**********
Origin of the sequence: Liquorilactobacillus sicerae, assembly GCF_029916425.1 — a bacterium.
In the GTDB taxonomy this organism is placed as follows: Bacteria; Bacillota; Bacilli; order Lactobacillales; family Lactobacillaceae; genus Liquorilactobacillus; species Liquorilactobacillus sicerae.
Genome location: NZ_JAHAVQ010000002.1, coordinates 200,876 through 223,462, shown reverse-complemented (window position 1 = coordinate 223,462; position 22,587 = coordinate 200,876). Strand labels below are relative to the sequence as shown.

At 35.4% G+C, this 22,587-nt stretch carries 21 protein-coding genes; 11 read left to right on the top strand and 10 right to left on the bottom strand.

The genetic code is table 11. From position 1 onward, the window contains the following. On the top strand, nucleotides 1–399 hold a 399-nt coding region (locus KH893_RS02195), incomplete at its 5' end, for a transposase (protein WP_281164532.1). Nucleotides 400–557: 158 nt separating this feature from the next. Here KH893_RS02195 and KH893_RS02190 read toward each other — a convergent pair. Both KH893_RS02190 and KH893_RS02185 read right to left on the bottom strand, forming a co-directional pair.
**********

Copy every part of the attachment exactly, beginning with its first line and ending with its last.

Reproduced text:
Origin of the sequence: Liquorilactobacillus sicerae, assembly GCF_029916425.1 — a bacterium.
In the GTDB taxonomy this organism is placed as follows: Bacteria; Bacillota; Bacilli; order Lactobacillales; family Lactobacillaceae; genus Liquorilactobacillus; species Liquorilactobacillus sicerae.
Genome location: NZ_JAHAVQ010000002.1, coordinates 200,876 through 223,462, shown reverse-complemented (window position 1 = coordinate 223,462; position 22,587 = coordinate 200,876). Strand labels below are relative to the sequence as shown.

At 35.4% G+C, this 22,587-nt stretch carries 21 protein-coding genes; 11 read left to right on the top strand and 10 right to left on the bottom strand.

The genetic code is table 11. From position 1 onward, the window contains the following. On the top strand, nucleotides 1–399 hold a 399-nt coding region (locus KH893_RS02195), incomplete at its 5' end, for a transposase (protein WP_281164532.1). Nucleotides 400–557: 158 nt separating this feature from the next. Here KH893_RS02195 and KH893_RS02190 read toward each other — a convergent pair. Both KH893_RS02190 and KH893_RS02185 read right to left on the bottom strand, forming a co-directional pair.